Ocado employees have been told they can work internationally for a month per year in a bid to provide “choice” in the post-pandemic workplace.
The £13.5 billion online grocer made the concession after requests from staff who worked at home during the Covid-19 pandemic.
Major companies face a difficult balancing act between tempting staff back to the office, which are typically on long expensive leases, and adapting to new ways of working.
Ocado chief people officer Claire Ainscough said calls for working overseas had often come up during the company’s “townhall” meetings.
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She told The Times that the idea was particularly popular with those with families abroad.
The monthly scheme had been brought in “because we feel we could give our employees a balance and choice”, Ainscough continued.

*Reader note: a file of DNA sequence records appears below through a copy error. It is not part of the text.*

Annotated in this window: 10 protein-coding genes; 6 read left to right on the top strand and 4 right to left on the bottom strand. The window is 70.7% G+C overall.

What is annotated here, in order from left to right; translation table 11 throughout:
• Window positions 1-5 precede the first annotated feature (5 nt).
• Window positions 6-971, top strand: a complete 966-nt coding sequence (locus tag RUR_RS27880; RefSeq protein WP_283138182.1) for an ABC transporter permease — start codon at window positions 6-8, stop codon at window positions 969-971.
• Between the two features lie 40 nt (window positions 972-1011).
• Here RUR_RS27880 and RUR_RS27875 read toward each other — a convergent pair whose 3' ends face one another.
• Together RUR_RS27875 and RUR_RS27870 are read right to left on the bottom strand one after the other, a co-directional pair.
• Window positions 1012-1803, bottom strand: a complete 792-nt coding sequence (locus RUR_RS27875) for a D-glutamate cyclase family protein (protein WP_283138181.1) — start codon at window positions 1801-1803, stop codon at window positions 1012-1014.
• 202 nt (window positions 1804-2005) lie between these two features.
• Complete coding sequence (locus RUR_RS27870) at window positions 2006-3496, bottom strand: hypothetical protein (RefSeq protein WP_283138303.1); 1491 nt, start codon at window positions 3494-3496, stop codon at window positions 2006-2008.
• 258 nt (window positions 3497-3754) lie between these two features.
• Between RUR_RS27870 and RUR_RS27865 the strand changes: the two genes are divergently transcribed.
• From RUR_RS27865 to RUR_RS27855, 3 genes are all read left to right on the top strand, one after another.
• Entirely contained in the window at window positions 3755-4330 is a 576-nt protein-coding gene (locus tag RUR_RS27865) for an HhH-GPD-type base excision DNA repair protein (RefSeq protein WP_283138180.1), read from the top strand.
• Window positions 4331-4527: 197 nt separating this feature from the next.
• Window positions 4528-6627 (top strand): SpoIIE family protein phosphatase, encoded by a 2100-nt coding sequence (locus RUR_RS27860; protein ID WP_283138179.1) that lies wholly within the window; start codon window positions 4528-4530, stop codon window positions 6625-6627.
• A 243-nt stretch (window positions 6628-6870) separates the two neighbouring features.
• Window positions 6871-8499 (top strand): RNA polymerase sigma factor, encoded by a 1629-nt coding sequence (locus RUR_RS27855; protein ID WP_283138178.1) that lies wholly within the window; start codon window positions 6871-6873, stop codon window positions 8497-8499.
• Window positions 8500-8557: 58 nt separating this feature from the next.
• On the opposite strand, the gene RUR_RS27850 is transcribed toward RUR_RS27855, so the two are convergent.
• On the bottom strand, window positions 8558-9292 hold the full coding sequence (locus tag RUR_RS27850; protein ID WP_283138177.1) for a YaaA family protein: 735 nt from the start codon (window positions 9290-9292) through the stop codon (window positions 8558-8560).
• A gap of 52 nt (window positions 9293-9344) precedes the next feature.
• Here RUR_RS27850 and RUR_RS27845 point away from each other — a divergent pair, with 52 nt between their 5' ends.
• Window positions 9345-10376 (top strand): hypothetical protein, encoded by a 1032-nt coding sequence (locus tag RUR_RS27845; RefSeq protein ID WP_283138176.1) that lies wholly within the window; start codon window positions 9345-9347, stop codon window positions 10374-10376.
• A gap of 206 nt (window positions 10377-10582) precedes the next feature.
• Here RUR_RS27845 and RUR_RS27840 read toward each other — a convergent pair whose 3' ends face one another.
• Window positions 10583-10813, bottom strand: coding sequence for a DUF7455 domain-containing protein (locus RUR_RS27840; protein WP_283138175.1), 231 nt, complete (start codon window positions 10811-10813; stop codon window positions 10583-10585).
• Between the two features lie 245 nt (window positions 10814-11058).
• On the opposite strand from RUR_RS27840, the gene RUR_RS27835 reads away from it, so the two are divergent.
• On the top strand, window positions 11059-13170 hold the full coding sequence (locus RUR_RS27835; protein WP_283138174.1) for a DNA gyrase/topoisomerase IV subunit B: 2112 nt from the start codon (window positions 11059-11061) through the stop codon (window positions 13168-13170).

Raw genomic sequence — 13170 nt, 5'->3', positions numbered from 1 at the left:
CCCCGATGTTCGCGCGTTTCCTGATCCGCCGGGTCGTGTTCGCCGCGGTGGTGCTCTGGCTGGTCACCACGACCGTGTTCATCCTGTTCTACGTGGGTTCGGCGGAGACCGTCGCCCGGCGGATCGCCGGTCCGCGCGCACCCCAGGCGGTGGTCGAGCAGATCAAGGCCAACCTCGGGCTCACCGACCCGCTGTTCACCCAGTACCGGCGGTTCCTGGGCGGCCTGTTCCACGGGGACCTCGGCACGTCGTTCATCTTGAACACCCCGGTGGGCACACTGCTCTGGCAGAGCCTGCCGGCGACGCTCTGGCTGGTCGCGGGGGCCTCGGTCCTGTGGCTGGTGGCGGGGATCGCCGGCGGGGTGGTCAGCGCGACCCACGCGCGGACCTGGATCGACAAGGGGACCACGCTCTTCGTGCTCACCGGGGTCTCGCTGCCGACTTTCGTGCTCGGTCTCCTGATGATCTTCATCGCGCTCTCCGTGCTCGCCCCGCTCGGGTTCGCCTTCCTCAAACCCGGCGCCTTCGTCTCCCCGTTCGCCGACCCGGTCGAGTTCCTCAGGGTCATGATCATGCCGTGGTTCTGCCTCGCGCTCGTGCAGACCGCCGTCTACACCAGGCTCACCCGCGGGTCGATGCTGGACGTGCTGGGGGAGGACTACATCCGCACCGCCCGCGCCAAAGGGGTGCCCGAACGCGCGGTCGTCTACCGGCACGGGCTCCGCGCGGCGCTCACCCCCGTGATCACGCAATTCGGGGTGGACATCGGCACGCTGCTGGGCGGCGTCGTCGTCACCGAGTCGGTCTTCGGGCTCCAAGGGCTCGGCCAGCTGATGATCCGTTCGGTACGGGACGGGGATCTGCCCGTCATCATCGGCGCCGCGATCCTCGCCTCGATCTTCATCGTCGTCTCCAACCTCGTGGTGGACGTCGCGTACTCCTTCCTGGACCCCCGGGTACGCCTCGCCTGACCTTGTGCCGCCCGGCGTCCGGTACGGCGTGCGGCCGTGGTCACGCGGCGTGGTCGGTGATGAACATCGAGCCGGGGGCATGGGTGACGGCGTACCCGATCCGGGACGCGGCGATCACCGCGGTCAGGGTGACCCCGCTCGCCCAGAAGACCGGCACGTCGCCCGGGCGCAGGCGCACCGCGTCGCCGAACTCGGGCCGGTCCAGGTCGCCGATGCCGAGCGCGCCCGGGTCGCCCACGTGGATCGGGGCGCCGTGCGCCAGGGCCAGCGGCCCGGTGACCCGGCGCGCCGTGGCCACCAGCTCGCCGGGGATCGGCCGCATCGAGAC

However, she emphasised that staff were still encouraged to return to the office so teams could collaborate properly.
Ocado chief executive Tim Steiner has spent a large part of the pandemic working from his parent’s house in the Bahamas.
It allowed him easier access to the United States, where the company is building robotic warehouses in Ohio for Kroger.
Most of Ocado’s business comes from its deals with overseas retailers rather than its own retail business, which supplies groceries for Marks and Spencer.
It announced plans to open its first warehouse in Madrid with Spanish grocer Alcampo last month.
Earlier this year, Steiner suggested Ocado could make an “aggressive” move into overseas markets as a standalone retail business.